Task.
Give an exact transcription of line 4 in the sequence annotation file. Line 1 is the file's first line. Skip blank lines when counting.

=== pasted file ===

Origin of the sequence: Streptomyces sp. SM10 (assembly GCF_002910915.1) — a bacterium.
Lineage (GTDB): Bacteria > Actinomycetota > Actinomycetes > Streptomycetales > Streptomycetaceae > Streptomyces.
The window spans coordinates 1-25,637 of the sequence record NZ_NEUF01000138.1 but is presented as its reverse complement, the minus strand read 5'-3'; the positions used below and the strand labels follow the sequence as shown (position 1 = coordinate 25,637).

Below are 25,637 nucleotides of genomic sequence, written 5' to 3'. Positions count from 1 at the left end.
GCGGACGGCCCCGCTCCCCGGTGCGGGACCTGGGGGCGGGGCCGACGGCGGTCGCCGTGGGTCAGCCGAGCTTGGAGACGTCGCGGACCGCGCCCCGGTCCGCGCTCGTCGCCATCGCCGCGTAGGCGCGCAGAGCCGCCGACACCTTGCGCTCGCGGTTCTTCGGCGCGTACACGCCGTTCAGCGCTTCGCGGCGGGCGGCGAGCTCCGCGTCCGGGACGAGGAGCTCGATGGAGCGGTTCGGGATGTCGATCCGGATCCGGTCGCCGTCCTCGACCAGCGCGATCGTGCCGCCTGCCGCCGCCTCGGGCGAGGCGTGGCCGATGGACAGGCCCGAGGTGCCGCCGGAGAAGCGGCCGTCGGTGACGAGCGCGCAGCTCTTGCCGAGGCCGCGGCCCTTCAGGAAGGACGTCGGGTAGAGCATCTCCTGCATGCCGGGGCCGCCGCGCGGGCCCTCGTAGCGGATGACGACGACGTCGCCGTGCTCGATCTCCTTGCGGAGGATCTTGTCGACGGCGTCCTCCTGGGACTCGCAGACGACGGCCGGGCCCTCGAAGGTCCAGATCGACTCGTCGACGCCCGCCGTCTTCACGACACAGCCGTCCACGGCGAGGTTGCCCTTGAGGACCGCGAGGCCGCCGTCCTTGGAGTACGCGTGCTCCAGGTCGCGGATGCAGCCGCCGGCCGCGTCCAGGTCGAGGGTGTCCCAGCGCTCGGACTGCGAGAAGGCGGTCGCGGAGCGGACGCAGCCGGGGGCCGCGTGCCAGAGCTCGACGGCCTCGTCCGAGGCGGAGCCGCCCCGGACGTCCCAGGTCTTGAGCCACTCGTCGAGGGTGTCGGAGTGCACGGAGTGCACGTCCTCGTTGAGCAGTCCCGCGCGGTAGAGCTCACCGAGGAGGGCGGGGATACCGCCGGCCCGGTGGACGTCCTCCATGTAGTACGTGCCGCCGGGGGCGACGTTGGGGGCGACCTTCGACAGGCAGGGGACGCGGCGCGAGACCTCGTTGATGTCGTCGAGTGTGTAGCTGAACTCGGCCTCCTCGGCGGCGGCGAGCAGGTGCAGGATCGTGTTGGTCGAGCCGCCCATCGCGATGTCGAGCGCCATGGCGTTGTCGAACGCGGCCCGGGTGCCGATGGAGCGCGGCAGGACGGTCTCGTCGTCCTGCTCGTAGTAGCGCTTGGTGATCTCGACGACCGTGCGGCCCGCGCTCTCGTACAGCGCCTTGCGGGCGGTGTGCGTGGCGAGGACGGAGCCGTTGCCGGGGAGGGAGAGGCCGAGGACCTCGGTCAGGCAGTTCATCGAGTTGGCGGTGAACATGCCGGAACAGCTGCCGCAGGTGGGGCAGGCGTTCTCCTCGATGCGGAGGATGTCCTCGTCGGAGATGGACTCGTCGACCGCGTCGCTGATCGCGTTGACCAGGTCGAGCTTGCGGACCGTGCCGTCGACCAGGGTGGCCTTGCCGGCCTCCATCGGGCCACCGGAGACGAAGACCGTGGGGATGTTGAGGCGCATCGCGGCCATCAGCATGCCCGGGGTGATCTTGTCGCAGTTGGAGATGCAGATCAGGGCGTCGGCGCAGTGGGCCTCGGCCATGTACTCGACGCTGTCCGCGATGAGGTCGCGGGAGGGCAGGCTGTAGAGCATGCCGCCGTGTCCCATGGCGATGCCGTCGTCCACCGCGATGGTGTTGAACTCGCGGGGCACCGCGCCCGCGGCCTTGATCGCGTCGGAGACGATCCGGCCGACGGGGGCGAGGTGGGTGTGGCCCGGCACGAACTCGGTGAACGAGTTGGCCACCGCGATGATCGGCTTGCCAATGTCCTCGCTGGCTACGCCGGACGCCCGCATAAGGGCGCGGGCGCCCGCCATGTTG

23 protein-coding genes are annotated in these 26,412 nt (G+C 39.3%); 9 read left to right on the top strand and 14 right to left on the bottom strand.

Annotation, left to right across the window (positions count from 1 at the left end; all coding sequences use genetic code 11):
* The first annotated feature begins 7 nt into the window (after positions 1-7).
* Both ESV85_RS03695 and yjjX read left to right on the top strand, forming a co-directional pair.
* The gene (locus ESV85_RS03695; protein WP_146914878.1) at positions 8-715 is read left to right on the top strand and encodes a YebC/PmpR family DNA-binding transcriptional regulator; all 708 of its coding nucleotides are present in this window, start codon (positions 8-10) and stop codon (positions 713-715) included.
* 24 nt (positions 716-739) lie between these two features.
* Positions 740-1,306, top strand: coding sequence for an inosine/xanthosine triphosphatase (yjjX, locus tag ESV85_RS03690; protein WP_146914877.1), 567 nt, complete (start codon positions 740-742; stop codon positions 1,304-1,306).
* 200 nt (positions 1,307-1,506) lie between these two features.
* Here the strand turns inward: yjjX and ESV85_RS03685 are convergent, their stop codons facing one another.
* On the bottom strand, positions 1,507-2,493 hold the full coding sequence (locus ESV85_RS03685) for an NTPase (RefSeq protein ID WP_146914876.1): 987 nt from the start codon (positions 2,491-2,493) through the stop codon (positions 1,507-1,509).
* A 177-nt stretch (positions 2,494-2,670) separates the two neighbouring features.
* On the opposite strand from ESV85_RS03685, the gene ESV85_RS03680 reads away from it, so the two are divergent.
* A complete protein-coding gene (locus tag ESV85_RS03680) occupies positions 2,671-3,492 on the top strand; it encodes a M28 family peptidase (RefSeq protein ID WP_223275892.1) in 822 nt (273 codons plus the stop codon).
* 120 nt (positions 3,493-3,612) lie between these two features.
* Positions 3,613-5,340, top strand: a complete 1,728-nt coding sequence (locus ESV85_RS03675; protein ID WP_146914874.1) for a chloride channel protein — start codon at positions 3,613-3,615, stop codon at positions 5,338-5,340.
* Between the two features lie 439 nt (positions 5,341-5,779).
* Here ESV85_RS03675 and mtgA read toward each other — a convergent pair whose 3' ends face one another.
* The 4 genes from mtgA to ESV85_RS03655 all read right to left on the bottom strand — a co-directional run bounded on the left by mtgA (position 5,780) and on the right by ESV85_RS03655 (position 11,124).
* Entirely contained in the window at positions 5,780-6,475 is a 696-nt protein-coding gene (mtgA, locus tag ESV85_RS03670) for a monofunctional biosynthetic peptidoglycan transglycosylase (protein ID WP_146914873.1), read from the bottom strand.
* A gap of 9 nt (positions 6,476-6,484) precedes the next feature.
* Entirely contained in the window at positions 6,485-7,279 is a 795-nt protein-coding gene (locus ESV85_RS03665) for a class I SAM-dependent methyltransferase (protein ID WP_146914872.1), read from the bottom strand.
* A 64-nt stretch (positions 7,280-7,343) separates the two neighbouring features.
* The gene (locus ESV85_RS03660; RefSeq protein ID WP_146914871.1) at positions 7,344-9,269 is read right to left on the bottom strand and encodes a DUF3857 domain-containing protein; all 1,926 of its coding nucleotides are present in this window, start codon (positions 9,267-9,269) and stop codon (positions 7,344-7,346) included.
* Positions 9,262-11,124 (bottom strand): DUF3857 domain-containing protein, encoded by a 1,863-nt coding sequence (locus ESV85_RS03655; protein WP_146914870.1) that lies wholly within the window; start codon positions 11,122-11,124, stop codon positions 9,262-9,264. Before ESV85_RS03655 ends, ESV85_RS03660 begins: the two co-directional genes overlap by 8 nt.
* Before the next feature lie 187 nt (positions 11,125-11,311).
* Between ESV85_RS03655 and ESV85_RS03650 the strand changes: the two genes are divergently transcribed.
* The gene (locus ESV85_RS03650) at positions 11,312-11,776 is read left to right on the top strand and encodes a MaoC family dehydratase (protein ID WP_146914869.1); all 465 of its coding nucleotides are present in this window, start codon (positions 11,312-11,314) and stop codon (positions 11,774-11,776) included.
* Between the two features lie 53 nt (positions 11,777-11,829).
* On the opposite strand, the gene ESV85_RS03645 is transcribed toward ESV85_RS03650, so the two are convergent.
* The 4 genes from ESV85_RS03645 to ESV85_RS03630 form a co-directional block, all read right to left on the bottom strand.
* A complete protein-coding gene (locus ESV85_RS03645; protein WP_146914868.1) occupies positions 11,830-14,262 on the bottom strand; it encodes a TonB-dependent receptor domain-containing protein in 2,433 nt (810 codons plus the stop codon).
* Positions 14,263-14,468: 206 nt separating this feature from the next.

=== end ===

Below are 25,637 nucleotides of genomic sequence, written 5' to 3'. Positions count from 1 at the left end.